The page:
Cambodia received 2 million Chinese tourists last year and the number is expected to rise to 2.6 million this year, 3 million in 2020, and 5 million in 2025, according to the Ministry of Tourism. Credit: Handout.

China’s Alipay, the world’s largest online and mobile payment platform, has partnered with Cambodia’s DaraPay, allowing customers to use their Alipay wallets to pay at DaraPay’s POS payment system across Cambodia, DaraPay’s general manager Phok Ratha said this week.

“With this partnership, Chinese tourists can scan and pay with their Alipay app at all DaraPay merchants with more than 3,000 outlets in capital Phnom Penh and in Kandal, Kampong Cham, Siem Reap and Battambang provinces,” he told Xinhua.

Alipay serves over 1.2 billion users together with its regional partners and is the preferred payment method of Chinese tourists, according to a joint statement.

With the system now in place, Alipay users are no longer required to withdraw cash or perform cross-app money transfer to make payments across Cambodia, the statement said, adding that they can simply complete their purchases by scanning the special QR code available at DaraPay-enabled merchant partners.

“We are excited to work with Alipay,” Ratha said. “Through this collaboration, Alipay users can now benefit from the convenience, simplicity, and security of our integrated system and merchant partners while enjoying their vacation in Cambodia.”

With DaraPay’s more than 3,000 merchant partners, finding a store or service that accepts this integrated mobile payment should not be a trouble, the statement said.

“Whether it is a transaction at a restaurant, cafe, and supermarket or payment for services such as ride-hailing, hotel and entertainment, Chinese tourists can truly benefit by choosing the services of DaraPay’s merchant partners,” it said.

The statement said the future bodes well for the two partners with the number of Chinese tourists visiting the kingdom continuing to grow.

The Southeast Asian nation received 2 million Chinese tourists last year and the number is expected to rise to 2.6 million this year, 3 million in 2020, and 5 million in 2025, according to the Ministry of Tourism.

Meanwhile, Cambodia has seen an 11% decline in the number of foreign tourists to the famed Angkor Archeological Park during the first eight months of 2019.

The ancient park attracted 1.55 million foreign tourists during the January-August period this year, down 11% over the same period last year, said the state-owned Angkor Enterprise’s statement.

It added that the Southeast Asian nation made gross revenue of US$69.4 million from ticket sales to the foreigners visiting the park during the first eight months of the year, a decrease of 11.8% over the same period last year.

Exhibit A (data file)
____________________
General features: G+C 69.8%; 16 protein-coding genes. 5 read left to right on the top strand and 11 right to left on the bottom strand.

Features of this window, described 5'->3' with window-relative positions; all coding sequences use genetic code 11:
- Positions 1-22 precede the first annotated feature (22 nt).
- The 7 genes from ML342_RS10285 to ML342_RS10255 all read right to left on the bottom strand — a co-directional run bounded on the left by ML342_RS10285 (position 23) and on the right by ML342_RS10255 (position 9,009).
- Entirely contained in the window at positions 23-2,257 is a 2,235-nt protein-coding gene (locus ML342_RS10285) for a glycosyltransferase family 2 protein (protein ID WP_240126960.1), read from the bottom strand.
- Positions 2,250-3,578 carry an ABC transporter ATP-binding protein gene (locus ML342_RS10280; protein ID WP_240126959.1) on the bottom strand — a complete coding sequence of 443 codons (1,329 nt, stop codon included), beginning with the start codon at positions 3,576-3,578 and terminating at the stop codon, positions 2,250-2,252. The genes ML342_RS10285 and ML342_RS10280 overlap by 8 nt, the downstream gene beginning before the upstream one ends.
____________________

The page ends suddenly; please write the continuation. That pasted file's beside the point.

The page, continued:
In August alone, the Angkor received 158,124 foreign visitors earning US$7.15 million from ticket sales, down 21.6% and 21.5%, respectively compared to the same month last year, it said.

China, the United States, and South Korea remained the largest sources of foreign arrivals to the park.

Cambodian Tourism Minister Thong Khon has pinned the blame on “zero dollar” tour companies for a slump in foreign tourists to the Angkor and vowed to take action against them.

“The decrease in international arrivals to the Angkor so far this year resulted from the zero-cost tours offered by some tour operators last year,” he said at a tourism seminar in July, adding that “zero dollar” tour operators had discouraged tourists to re-visit Cambodia because they got ripped off by them.

He said the “zero-dollar” tour companies took tourists to buy high-priced products, and the companies, or tour guides, got large kickbacks from the business owners.

“We’re trying our best to bring the growth of tourists to the Angkor again… if any travel agents or tour operators are found offering zero-cost tours, they will not be allowed to continue their businesses anymore,” he said. “This business practice has been damaging Cambodia’s reputation and tourism.”

Chhim Narith, Cambodian branch manager of Asian Overland Travel, said the hike of ticket prices two years ago was also a factor contributing to the fall of international arrivals to the site.

Since February 2017, the price for a one-day ticket to visit the Angkor rose from US$20 to US$37, a three-day pass increased from US$40 to US$62 and a seven-day ticket climbed from US$60 to US$72.

Meanwhile, China Daily reported that Cambodia will ban elephant rides at Angkor archeological park from next year, Apsara National Authority’s spokesman Long Kosal said.

“There are a total of 14 elephants giving rides to tourists at the Angkor archeological park, and today (Nov. 14), we had transported two elephants to a community forest in the province,” he told Xinhua. “We will continue to move all of them to the community forest by the end of this year.”

“From early 2020, there will be no longer elephant rides at the Angkor,” Kosal said. “We want those elephants to live in their natural life.”

The spokesman said for many years, elephants have been used to give rides to tourists at the Angkor and have left with them a lot of good memories.

Despite being freed to the jungle, the conservationist group will continue to take care of those elephants, he said.

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